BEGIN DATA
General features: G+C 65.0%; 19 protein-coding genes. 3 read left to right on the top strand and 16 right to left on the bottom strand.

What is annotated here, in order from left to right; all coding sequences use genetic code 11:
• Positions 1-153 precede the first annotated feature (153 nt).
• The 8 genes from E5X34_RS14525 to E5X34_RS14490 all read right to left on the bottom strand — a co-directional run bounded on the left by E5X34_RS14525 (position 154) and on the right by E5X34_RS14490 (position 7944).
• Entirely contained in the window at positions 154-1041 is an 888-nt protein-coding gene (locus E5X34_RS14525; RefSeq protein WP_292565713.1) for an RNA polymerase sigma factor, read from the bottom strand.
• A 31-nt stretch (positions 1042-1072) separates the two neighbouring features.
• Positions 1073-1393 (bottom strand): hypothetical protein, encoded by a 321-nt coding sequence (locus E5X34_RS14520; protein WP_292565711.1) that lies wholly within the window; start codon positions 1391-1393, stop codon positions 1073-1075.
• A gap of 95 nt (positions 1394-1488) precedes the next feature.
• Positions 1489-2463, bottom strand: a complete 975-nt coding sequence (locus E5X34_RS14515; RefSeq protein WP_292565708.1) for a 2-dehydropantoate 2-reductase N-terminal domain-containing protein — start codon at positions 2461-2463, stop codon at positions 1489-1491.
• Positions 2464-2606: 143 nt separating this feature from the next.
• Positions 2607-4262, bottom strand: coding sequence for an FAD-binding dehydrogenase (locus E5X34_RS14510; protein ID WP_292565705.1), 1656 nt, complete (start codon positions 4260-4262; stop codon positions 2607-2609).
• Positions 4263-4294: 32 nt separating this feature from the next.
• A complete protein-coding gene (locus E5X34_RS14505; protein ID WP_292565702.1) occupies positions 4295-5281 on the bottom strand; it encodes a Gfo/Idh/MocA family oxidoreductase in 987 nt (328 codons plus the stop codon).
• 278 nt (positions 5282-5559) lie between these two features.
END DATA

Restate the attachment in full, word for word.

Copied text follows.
General features: G+C 65.0%; 19 protein-coding genes. 3 read left to right on the top strand and 16 right to left on the bottom strand.

What is annotated here, in order from left to right; all coding sequences use genetic code 11:
• Positions 1-153 precede the first annotated feature (153 nt).
• The 8 genes from E5X34_RS14525 to E5X34_RS14490 all read right to left on the bottom strand — a co-directional run bounded on the left by E5X34_RS14525 (position 154) and on the right by E5X34_RS14490 (position 7944).
• Entirely contained in the window at positions 154-1041 is an 888-nt protein-coding gene (locus E5X34_RS14525; RefSeq protein WP_292565713.1) for an RNA polymerase sigma factor, read from the bottom strand.
• A 31-nt stretch (positions 1042-1072) separates the two neighbouring features.
• Positions 1073-1393 (bottom strand): hypothetical protein, encoded by a 321-nt coding sequence (locus E5X34_RS14520; protein WP_292565711.1) that lies wholly within the window; start codon positions 1391-1393, stop codon positions 1073-1075.
• A gap of 95 nt (positions 1394-1488) precedes the next feature.
• Positions 1489-2463, bottom strand: a complete 975-nt coding sequence (locus E5X34_RS14515; RefSeq protein WP_292565708.1) for a 2-dehydropantoate 2-reductase N-terminal domain-containing protein — start codon at positions 2461-2463, stop codon at positions 1489-1491.
• Positions 2464-2606: 143 nt separating this feature from the next.
• Positions 2607-4262, bottom strand: coding sequence for an FAD-binding dehydrogenase (locus E5X34_RS14510; protein ID WP_292565705.1), 1656 nt, complete (start codon positions 4260-4262; stop codon positions 2607-2609).
• Positions 4263-4294: 32 nt separating this feature from the next.
• A complete protein-coding gene (locus E5X34_RS14505; protein ID WP_292565702.1) occupies positions 4295-5281 on the bottom strand; it encodes a Gfo/Idh/MocA family oxidoreductase in 987 nt (328 codons plus the stop codon).
• 278 nt (positions 5282-5559) lie between these two features.